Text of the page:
When I left, the line was about 20 people.

Kind of sad to read 日本のラーメンブームはここはら始まった!!on the sign. This is where Japan's ramen boom started.




Monday, April 8, 2019

Pink Head Noodle Bar in Malmö, Sweden.

Pink Head Noodle Bar



Technically, is this ramen? No. But when I spent a couple days in Malmö at the end of my three weeks in Europe, I was hit with a sudden craving for noodles.



Pink Head Noodle Bar is in the Malmö Saluhall, a kind up gourmet food court in what I can only guess is the city's business district. Actually, Malmö as a city was strange, exciting, dark, and eye-opening. They were in the middle of a national election, with a far-right group gaining an unsettling number of supporters. Just like America, the cities are hip, modern, and full of snowflakes while the countryside, the silent majority, had a newfound voice. Living in Japan, we are blissfully unaware of the problems in the world that we don't proactively seek information about, and I more or less thought Sweden and Denmark were two peas in a pod; happy socialist states full of stock-photo-happy white people who embrace the diversities of the world. Not really the case. Though I only spent a few nights there, my views of the place are drastically different.



But this isn't about my political opinion (which is actually quite neutral). Let's talk about these noodles!

Wade Brown hails from Australia. Influenced by China, Japan, and Korea, this is a bit of a fusion spot. Asian street food inspired noodles in the far, far north.



Hand cut and served with a spicy sauce. The biang biang noodles were simple and just what I needed.



The accent of fresh peas was a solid addition.

You get all kinds of textures and all kinds of strong flavors. It's a winner.



Get there before the lunch rush.

Fun fact, Pink Head is a racial slur used by the Chinese during colonial times to refer to their aggressors.

Another fun fact. In the time between slurping this bowl and writing this post, they started serving ramen. Good luck!



Thursday, April 4, 2019

Mochi Ramen Bar in Vienna, Austria

Mochi Ramen Bar


Mochi Ramen Bar came recommended by a few people, so when I visited Vienna I had to give it a try.



The menu is all over the place, with shio, shoyu, and miso all represented. The tonkotsu ramen sounded like something I should try, though in hindsight I should have read the ingredients list. I assumed normal tonkotsu.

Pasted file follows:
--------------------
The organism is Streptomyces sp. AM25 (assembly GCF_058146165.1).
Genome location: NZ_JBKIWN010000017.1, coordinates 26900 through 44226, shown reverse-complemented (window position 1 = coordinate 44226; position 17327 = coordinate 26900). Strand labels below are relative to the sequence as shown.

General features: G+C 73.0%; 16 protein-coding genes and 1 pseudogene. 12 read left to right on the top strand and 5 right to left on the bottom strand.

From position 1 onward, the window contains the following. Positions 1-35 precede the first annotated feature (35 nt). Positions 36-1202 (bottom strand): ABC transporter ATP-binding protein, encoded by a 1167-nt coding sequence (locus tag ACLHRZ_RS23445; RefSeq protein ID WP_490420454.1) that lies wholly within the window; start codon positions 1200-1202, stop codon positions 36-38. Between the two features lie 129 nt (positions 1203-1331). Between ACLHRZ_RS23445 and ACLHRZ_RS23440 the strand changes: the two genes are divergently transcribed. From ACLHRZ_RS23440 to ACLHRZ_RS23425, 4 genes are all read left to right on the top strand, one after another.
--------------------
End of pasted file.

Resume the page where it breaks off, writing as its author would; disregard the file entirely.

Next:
Never assume, even when you are in Japan. Foreigners tend to love miso ramen with corn and butter toppings, something you rarely see in Japan. When you do see it it is probably being slurped by some children. Corn in ramen, to me, is something for white people who probably grew up farming the stuff.


Feel free to have some sake with your noodles.


The addition of corn and sweet pickled daikon was something I would have avoided if I had known. The sweetness (of both yellow things) just doesn't match with creamy pork soup. It's too much, and you lose the most important part, the soup. To add insult to injury, the soup was at a less than ideal temperature. 


Fun spot, but the ramen was a bit underwhelming. Barely warm broth and the addition of mismatched toppings were a bummer.



Monday, April 1, 2019

Karma Ramen in Vienna, Austria

Karma Ramen



Karma Ramen was opened by a friend of mine in Vienna, Austria a few years back. 


Ramen is international but still underrepresented as a cuisine. Makes things easy on my end when I'm in a far away country.


Karma uses as many local ingredients as possible. Local flour for the homemade noodles is a must.


I didn't take photos of all the ones I tried, but this spicy bowl was my favorite. Hit with a bit of heat and a bit of yuzu aroma, it hit all the marks for me. The Lotus root is heavily pickled, something totally new for me. A heavy crunch. Tender chicken. Slick noodles. This bowl hits all the senses.


Be sure to check out the bathroom. A Japanese manga artist penned an original comic strip that runs along the walls.


Who will win in the epic showdown of motorcycle-girl versus umami-beast? Both the men and women's toilets have a different ending!


The people behind Karma also run Cockpit-Bar next door. It's a local-style bar with a bit of a custom motorcycle vibe going on. No a bad place to hang.

FYI, if you are looking for a place to stay, there is a solid Airbnb spot in the same building as Karma and this bar.

https://www.airbnb.com/rooms/18970695?s=51

Recommended!